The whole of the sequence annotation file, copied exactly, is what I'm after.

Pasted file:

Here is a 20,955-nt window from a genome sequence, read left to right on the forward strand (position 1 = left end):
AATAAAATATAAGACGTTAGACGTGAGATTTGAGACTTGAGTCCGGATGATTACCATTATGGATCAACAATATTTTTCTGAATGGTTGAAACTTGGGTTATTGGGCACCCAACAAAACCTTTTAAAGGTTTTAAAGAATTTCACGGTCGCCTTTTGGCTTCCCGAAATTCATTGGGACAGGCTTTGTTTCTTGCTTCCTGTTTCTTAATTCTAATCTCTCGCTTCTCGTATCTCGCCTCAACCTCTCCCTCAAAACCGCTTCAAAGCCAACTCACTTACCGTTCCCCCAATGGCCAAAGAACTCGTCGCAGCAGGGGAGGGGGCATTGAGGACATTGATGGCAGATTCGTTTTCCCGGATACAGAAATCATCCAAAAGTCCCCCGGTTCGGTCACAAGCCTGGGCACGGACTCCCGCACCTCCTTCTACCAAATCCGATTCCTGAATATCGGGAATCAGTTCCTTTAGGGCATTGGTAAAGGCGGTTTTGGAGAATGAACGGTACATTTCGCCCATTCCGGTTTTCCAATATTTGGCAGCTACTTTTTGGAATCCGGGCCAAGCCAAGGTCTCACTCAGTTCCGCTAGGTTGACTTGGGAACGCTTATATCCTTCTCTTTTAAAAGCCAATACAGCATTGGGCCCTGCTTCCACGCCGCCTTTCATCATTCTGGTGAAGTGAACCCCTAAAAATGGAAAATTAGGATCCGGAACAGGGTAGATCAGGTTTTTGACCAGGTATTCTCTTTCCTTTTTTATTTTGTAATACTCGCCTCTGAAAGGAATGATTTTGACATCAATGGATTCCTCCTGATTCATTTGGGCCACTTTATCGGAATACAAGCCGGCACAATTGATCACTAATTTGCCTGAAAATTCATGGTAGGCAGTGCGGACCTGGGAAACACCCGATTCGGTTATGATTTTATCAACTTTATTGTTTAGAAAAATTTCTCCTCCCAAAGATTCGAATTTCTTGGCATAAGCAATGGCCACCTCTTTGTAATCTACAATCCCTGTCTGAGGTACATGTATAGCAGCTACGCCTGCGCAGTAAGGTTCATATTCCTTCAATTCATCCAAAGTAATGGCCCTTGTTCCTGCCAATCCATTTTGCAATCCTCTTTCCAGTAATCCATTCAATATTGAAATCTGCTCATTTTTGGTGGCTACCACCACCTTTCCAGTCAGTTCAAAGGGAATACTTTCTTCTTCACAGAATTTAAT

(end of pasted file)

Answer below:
Here is a 20,955-nt window from a genome sequence, read left to right on the forward strand (position 1 = left end):
AATAAAATATAAGACGTTAGACGTGAGATTTGAGACTTGAGTCCGGATGATTACCATTATGGATCAACAATATTTTTCTGAATGGTTGAAACTTGGGTTATTGGGCACCCAACAAAACCTTTTAAAGGTTTTAAAGAATTTCACGGTCGCCTTTTGGCTTCCCGAAATTCATTGGGACAGGCTTTGTTTCTTGCTTCCTGTTTCTTAATTCTAATCTCTCGCTTCTCGTATCTCGCCTCAACCTCTCCCTCAAAACCGCTTCAAAGCCAACTCACTTACCGTTCCCCCAATGGCCAAAGAACTCGTCGCAGCAGGGGAGGGGGCATTGAGGACATTGATGGCAGATTCGTTTTCCCGGATACAGAAATCATCCAAAAGTCCCCCGGTTCGGTCACAAGCCTGGGCACGGACTCCCGCACCTCCTTCTACCAAATCCGATTCCTGAATATCGGGAATCAGTTCCTTTAGGGCATTGGTAAAGGCGGTTTTGGAGAATGAACGGTACATTTCGCCCATTCCGGTTTTCCAATATTTGGCAGCTACTTTTTGGAATCCGGGCCAAGCCAAGGTCTCACTCAGTTCCGCTAGGTTGACTTGGGAACGCTTATATCCTTCTCTTTTAAAAGCCAATACAGCATTGGGCCCTGCTTCCACGCCGCCTTTCATCATTCTGGTGAAGTGAACCCCTAAAAATGGAAAATTAGGATCCGGAACAGGGTAGATCAGGTTTTTGACCAGGTATTCTCTTTCCTTTTTTATTTTGTAATACTCGCCTCTGAAAGGAATGATTTTGACATCAATGGATTCCTCCTGATTCATTTGGGCCACTTTATCGGAATACAAGCCGGCACAATTGATCACTAATTTGCCTGAAAATTCATGGTAGGCAGTGCGGACCTGGGAAACACCCGATTCGGTTATGATTTTATCAACTTTATTGTTTAGAAAAATTTCTCCTCCCAAAGATTCGAATTTCTTGGCATAAGCAATGGCCACCTCTTTGTAATCTACAATCCCTGTCTGAGGTACATGTATAGCAGCTACGCCTGCGCAGTAAGGTTCATATTCCTTCAATTCATCCAAAGTAATGGCCCTTGTTCCTGCCAATCCATTTTGCAATCCTCTTTCCAGTAATCCATTCAATATTGAAATCTGCTCATTTTTGGTGGCTACCACCACCTTTCCAGTCAGTTCAAAGGGAATACTTTCTTCTTCACAGAATTTAAT